Archbishop Kondrusiewicz was seeking to return to Minsk after a one-week visit to Poland, travelling in his official car. He tried to cross at the Kuznitsa Belostokskaya Bruzgi border crossing near the city of Grodno when border guards refused him entry. After waiting several hours in vain he returned to Poland, while his driver continued to Minsk in the official car.

Border guards gave the Archbishop no reason for the decision, even though under the Constitution and its international human rights obligations the regime is not allowed to deny entry to its own citizens. Officials at the border crossing point at Bruzgi, and the State Border Committee and Presidential Administration in Minsk all refused to explain to Forum 18 why Archbishop Kondrusiewicz was banned from re-entering his own country and returning to his diocese.

President Lukashenko on 1 September told journalists that Archbishop Kondrusiewicz is one of a number of people on an entry ban list, which is shared between Belarus and Russia. He claimed the Archbishop had been given “some assignments” at “consultations” in Warsaw before his planned return. He did not explain what this claim meant. “It is not only him [on the entry ban list] – he is just the best-known person,” Lukashenko claimed. “Now we are keeping a very close watch on everyone entering and leaving.”

Asked to confirm this information, Deputy Head of the Interior Ministry’s Citizenship and Migration Department Pavel Khrishchenovich told Forum 18 on 1 September: “I do not think anything on this issue.”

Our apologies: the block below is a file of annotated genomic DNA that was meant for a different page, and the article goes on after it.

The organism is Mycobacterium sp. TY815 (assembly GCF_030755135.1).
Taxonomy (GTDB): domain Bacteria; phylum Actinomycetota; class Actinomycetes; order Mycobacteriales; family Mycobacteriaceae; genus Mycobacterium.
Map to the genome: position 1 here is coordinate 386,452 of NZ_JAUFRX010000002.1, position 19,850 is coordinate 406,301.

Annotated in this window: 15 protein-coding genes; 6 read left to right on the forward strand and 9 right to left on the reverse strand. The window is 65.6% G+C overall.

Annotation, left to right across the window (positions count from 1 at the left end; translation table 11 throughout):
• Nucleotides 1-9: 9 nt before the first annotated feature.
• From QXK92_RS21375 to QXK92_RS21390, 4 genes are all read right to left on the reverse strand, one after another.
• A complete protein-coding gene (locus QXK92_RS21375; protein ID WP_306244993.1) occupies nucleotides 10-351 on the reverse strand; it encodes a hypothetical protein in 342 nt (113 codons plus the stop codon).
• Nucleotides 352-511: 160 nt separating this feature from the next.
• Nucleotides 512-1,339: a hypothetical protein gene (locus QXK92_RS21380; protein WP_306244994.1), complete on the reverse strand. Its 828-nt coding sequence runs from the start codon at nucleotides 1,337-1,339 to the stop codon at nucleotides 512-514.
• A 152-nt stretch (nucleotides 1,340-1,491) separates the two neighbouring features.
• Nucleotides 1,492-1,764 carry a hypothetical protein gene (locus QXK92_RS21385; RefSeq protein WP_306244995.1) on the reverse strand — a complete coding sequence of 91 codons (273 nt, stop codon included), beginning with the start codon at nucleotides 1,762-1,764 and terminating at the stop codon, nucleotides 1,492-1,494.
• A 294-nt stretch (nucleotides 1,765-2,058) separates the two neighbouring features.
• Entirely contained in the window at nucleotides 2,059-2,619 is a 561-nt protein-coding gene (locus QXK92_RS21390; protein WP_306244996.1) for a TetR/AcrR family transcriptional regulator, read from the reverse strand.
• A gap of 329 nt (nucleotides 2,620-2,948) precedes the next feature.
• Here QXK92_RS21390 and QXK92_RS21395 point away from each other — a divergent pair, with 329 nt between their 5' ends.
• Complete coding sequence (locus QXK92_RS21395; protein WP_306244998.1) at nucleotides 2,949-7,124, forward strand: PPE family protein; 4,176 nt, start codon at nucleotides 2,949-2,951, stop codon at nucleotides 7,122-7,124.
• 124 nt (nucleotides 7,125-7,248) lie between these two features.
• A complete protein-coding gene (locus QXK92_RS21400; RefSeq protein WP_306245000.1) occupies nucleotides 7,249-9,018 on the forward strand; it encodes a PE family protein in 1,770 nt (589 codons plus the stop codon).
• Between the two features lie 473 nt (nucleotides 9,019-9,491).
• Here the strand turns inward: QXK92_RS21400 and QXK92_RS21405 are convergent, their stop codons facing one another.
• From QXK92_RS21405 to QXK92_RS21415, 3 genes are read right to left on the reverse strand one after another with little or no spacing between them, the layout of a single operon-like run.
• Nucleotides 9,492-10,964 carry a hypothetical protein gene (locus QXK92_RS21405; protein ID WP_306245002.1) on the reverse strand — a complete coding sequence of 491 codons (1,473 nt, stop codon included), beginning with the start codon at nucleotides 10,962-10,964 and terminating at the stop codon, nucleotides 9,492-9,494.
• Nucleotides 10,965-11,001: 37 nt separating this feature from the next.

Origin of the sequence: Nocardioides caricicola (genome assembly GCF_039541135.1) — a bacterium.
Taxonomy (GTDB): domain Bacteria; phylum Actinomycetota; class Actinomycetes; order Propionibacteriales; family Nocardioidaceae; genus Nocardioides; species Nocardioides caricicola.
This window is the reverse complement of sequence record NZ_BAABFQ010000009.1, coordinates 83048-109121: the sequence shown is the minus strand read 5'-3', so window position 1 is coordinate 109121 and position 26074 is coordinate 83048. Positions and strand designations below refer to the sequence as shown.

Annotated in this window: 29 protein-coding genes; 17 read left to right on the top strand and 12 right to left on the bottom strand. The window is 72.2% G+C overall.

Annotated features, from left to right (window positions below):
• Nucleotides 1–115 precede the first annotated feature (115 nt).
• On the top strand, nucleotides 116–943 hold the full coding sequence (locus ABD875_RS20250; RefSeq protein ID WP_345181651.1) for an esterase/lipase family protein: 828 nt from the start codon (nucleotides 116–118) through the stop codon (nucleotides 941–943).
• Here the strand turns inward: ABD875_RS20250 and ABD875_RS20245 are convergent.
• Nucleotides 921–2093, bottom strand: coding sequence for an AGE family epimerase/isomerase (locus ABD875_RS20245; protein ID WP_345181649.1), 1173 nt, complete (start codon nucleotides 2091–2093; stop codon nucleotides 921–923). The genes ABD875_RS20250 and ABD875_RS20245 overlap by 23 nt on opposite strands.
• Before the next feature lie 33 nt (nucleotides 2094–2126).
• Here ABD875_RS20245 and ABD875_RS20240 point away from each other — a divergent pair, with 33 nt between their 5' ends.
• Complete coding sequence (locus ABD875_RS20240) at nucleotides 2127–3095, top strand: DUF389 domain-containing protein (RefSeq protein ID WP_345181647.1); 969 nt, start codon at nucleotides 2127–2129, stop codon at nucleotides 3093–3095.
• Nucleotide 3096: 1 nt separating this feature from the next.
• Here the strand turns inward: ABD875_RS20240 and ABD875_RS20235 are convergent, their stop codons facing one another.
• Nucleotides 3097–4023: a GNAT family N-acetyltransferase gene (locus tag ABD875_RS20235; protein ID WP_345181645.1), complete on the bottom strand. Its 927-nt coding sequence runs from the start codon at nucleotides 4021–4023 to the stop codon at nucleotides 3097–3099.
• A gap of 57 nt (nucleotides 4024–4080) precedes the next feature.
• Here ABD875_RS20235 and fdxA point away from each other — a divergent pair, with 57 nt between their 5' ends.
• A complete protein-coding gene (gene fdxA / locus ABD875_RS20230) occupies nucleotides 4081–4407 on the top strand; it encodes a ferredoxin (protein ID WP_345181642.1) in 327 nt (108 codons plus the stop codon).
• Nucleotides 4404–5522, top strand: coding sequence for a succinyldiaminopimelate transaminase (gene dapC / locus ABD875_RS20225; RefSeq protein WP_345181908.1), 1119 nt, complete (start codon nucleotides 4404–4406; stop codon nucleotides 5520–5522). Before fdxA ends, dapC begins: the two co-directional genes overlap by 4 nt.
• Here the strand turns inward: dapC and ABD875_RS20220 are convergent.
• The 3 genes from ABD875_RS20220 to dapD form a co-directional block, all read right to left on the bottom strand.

On 14 September the State Border Committee told Archbishop Kondrusiewicz that he was denied re-entry to his home country because his Belarusian passport was invalid. The head of the Interior Ministry’s Citizenship and Migration Department then said that officials are “at present simply checking up on whether he is a citizen of the Republic of Belarus and the documents he presented when going through the procedure of naturalisation”. The Citizenship and Migration Department refused to answer Forum 18’s questions about Archbishop Kondrusiewicz’s case. He continues to be denied entry to Belarus.

Other religious communities condemned the decision, including some Orthodox priests. The Pentecostal Union “expressed outrage” at the denial of re-entry to Archbishop Kondrusiewicz. A 1 September statement from Bishop Leonid Voronenko said the Archbishop had: “raised his voice in defence of peace, mercy and unity, and in condemnation of violence, lies and hatred. This is the spiritual, moral and ethical duty of any clergy member, and does not represent political activity.”

Religious literature censorship

The regime imposes compulsory prior state censorship of and restrictions on distribution of most religious literature and objects. Under Religion Law Article 26, all imported religious literature and objects undergo state censorship enacted by an “Expert Council” attached to the Plenipotentiary’s Office, as does all religious literature which libraries wish to acquire. The Plenipotentiary can seek an “expert analysis” of any religious literature being distributed. Only registered religious organisations can establish companies to produce religious literature. Shops selling religious literature require permission from local administrations. “Expert analyses” can take up to three months, making timely delivery of imported religious publications impossible.